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Author Spotlight: K.A. Reynolds talks The Land of Yesterday


K.A. Reynolds is on the blog and her debut is one of my most-anticipated books of 2018! THE LAND OF YESTERDAY has been described as 'tender and fantastical' and 'perfect for fans of Coraline', and the best part is that you'll be able to find it in a bookstore near you on July 31st!

And now, here's my chat with Kristin!

Hi, Kristin! Welcome and congrats on the upcoming release of The Land of Yesterday. Can you tell us a little about the story and what inspired you to write it?

Hi Megan, thank you for having me!

The Land of Yesterday is the story of eleven-year-old Cecelia Dahl and her fantastical, dark, and transformative journey through grief. When Cecelia’s younger brother Celadon dies unexpectedly, Cecelia feels to blame, and her life crumbles around her. Cecelia’s father sinks into depression. Her mother, unable to cope with the loss of her son, runs away to find his ghost in the deadly Land of Yesterday. Their house, an aging Victorian with a soul of its own, becomes haunted and angry at losing Cecelia’s mother, too. Finally, when Cecelia’s crushing sorrow begins turning her body into paper, it’s up to Cecelia to try and restore her broken family before the Dahls are lost for good.

The inspiration for this book came from many places: a vision I had of Cecelia when I was ready to give up writing for good; a letter I wrote my mother when I was seven, right after she died; the grief that haunted me most of my life; the house my family lived in before our lives fell apart. So many more things. Stories aren’t born in a vacuum. They come from everything we’ve ever experienced. From every nuance and fiber of who we are.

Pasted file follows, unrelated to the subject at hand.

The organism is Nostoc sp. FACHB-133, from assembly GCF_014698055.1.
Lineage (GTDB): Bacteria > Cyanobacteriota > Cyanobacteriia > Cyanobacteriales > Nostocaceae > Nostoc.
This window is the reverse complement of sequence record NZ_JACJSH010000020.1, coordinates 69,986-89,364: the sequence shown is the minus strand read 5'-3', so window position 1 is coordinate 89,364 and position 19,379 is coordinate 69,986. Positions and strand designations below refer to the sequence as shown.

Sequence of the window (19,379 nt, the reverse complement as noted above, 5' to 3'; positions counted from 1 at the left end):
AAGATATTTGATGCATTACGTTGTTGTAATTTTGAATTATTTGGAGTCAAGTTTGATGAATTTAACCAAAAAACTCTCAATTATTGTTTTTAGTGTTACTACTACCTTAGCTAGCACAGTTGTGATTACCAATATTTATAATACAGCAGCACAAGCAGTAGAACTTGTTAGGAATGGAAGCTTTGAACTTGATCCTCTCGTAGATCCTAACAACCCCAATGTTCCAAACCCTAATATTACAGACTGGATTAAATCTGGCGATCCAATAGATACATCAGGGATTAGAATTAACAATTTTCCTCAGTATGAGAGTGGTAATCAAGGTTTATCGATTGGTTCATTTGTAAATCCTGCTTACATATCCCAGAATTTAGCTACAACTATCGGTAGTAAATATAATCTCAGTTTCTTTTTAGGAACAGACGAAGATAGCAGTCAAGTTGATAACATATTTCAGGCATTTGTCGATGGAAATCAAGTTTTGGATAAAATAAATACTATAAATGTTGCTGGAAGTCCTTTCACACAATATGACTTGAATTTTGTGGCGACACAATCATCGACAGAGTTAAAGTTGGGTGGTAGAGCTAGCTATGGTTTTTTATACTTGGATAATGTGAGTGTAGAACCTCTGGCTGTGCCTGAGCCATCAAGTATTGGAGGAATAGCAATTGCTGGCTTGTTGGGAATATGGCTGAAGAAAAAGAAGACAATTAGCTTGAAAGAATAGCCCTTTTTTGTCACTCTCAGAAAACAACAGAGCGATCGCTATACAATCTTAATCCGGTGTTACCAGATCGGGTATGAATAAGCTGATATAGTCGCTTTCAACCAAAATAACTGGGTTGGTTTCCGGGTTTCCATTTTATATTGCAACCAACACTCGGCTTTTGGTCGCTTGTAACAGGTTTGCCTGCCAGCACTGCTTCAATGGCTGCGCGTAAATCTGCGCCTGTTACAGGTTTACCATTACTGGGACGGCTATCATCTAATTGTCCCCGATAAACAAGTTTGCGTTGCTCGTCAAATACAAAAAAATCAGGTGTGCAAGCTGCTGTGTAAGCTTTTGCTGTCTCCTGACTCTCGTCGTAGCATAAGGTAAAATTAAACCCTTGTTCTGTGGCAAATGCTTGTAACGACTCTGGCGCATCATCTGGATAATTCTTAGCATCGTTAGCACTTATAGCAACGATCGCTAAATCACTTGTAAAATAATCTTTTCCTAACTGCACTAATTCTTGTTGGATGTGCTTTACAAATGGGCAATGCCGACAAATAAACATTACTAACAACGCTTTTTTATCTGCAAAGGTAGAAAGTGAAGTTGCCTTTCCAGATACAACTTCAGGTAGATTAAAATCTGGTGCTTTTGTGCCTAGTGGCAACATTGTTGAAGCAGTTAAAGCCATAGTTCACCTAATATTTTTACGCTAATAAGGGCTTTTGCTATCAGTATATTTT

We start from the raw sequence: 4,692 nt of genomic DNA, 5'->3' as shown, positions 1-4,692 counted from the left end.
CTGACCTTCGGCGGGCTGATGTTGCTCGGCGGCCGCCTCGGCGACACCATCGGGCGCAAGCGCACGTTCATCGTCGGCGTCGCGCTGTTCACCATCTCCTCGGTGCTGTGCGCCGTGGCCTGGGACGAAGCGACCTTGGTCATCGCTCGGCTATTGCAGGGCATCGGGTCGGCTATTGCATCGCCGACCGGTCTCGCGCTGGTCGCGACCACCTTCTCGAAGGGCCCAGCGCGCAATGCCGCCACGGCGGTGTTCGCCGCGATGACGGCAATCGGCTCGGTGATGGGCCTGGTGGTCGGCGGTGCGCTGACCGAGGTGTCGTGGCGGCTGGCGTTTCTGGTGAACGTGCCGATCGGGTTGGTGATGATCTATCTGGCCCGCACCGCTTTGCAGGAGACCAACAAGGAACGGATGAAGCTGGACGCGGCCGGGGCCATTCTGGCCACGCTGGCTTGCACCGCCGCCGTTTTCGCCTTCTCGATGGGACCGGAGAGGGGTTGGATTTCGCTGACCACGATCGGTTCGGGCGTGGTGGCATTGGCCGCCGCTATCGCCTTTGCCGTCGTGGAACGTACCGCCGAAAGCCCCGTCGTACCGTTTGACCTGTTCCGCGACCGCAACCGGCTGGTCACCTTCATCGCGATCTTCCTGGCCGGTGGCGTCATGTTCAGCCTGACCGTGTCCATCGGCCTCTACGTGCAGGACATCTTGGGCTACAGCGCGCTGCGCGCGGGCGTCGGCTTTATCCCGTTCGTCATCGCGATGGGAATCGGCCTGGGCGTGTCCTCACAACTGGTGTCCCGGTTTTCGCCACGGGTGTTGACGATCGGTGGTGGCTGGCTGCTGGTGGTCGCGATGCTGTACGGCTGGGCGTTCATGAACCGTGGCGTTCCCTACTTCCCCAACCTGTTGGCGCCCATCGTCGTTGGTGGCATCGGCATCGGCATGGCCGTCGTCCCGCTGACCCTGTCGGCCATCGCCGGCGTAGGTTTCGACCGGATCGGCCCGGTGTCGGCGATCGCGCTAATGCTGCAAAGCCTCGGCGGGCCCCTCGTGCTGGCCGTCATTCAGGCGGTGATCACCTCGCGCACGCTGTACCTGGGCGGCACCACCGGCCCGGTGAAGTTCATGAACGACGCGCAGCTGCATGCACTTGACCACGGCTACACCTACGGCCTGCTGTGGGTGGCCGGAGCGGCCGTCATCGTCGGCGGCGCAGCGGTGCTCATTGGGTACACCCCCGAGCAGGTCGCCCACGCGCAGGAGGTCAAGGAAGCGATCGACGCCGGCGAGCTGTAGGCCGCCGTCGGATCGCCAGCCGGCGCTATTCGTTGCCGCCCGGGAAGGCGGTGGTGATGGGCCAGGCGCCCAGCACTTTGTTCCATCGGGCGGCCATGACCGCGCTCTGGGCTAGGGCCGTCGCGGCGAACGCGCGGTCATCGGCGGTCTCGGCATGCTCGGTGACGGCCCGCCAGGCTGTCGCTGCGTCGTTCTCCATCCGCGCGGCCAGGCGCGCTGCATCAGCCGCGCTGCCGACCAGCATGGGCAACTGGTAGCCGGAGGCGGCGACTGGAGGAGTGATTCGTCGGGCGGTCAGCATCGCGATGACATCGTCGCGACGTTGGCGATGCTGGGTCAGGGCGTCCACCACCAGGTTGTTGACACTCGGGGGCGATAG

What do you love most about Cecelia Dahl?

Goodness, that is a great question! I admire her resourcefulness, drive, bravery (even when she thinks she’s not), and her fierce yet vulnerable heart. However, I do believe I love Cecelia’s long sentient midnight blue hair most of all. :)

Children see the world through a totally different lens than adults. What are your tips for writing an authentic middle grade POV?

Two things: read, read, read, and channel your inner middle grader.

1. Read a ton of different middle grade books—fantasy, contemp, anything. Listen to the cadence of the words. The beat of the lines. The vocabulary. Hear their fears and worries. Feel their innocence and determined hearts, their tears and joys. Really absorb those stories and get a feel for their beating hearts.

2. Because of trauma suffered as a child, I’ve always imagined the middle grader I used to be still lives inside me somewhere. That when the bad and scary things going on in my life were happening to me, I tucked the spirit of small Kristin deep inside of myself to hide, to protect, to survive. I carry her with me still, and feel this story might have even been written by my younger self, if that makes sense? By the middle grade Kristin still alive within me, trying to make sense of her broken world.

So maybe channel your childhood memories, look at old photos if you have them. Dig up all that old pain and easy innocent joy and remember what it was to be inside those years. Speak from the small space inside you that remembers. Dig deep, then write.

The Land of Yesterday has hands down the most beautiful dedication I’ve ever read. Did you always know who you were going to dedicate it to?

Oh my goodness—*heart eyes forever!!!* Thank you so much for saying so. :) That little dedication took me several days to write, many hours to get just where I needed it to be. And yes, as for my mother and grandmother, the two strongest,kindest, most beautiful people ever born, there was never any doubt to whom I’d be dedicating my first book.